History of the City
The city of Mandeville was founded in 1834 by Bernard Xavier de Marigny de Mandeville (1785-1868). The Marigny family was a prominent family of Louisiana, owning nearly 1/3 of the city of New Orleans. Bernard inherited a fortune from his father, Pierre Enguerrand Philippe de Mandeville Ecuyer, Sieur de Marigny. Bernard resided in New Orleans; however, he maintained a rich and profitable plantation on the site of what is now Fontainebleau State Park. He went west of Bayou Castine (derived from a Choctaw Indian word "caste" meaning fleas), and purchased approximately 5,000 acres. There he planned to develop a prosperous new town.
Louis Bringier, surveyor general of Louisiana, drew the town plans, according to Bernard's directive. These plans were notarized on January 14, 1834. The town plan included guidelines for both the governing and operation of the new town, as well as civic structures, streets, markets, churches and wharves. The space between the lake and the streets fronting the lake were never to be obstructed in any manner. Most streets were 50 feet in width, except for Marigny and Jackson at 100 feet and Lake Street at 60 feet. Drainage was directed to Bayou Castine, which was never to be re-channelled. Lots were designated at 60 x 90 feet. The sale of lots was advertised in New Orleans' newspapers; and, Bernard provided steamship service for interested parties.
The historic part of the city of Mandeville consists of a unique collection of homes, which were constructed as summer retreats along the Lake Pontchartrain shoreline. Presently, two structures are on the National Register of Historic Places. These are the Moore House "Hightide" at 1717 Lakeshore Drive and the Morel-Nott House at 2627 Lakeshore Drive.
Many families were forced to give up their properties during the depression of 1837. Bernard, himself was required to sell his Fontainebleau Plantation in 1852. Mandeville was inhabited by very few people during the Civil War. Union troops under the command of Major F.H. Peck occupied the town. By the late 19th century, Mandeville's lakeshore resort town image began to increase in popularity once again. The steamship-ferry service from New Orleans continued until 1936. Rail connections through eastern St. Tammany Parish from New Orleans became another mode of transportation. However, the current immigration growth is the direct result of the opening of the Causeway Bridge in 1956.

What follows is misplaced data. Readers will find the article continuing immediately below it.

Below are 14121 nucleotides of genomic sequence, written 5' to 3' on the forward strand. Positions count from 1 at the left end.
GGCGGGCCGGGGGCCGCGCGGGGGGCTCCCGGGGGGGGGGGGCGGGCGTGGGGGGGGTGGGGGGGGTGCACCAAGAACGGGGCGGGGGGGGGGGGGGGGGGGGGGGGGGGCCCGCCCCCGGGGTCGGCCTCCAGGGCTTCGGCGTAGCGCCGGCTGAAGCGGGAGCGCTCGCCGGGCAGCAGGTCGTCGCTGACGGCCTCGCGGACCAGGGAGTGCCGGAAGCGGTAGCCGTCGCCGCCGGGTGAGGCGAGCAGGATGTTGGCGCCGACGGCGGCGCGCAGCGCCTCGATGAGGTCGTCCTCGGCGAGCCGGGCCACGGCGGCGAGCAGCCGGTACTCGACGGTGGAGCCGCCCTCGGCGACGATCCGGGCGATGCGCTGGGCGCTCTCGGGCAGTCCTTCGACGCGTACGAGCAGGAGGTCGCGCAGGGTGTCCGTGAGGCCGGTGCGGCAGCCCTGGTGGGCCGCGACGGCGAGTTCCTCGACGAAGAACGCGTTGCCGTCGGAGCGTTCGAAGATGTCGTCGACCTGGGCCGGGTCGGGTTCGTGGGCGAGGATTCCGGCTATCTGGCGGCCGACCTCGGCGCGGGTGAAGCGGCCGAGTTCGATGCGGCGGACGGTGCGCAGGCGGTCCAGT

The city of Mandeville, as the gateway to the North Shore and St. Tammany Parish, enjoys a lifestyle that is quite different from New Orleans, its South Shore neighbor. Mandeville embraces the serenity of its rich naturalistic environment. As a waterfront and water-oriented community, Mandeville enjoys a temperate climate amid a lush canopy of live oaks, magnolias and towering pines. Wildlife, such as squirrels, rabbits, opossums, raccoons, deer, armadillos, fish and numerous species of birds and water fowl are abundant throughout the area.
The community exhibits a well-integrated sense of quality and scale, when viewed in perspective with nature. Planning guidelines have established spacious lot sizes, generous building setbacks, and overall low-density residential development. In order to ensure that the pines and hardwoods retain dominance as the community's vertical element, there is a construction height limitation of 35 feet. Landscaping requirements have been enacted to preserve existing trees and vegetation and to replace trees lost through development. Low-rise, landscaped monument signs have been adopted through sign regulations to minimize the visual clutter. These landscape regulations, along with the establishment of the Parks and Parkways Commission have enabled Mandeville to become a proud member of the Tree City USA program. Mandeville's slower paced style of life is parallelled by a preference for sailboats, rather than motor boats on the lake. Herein lies the past legacies that the present city of Mandeville seeks to protect and preserve.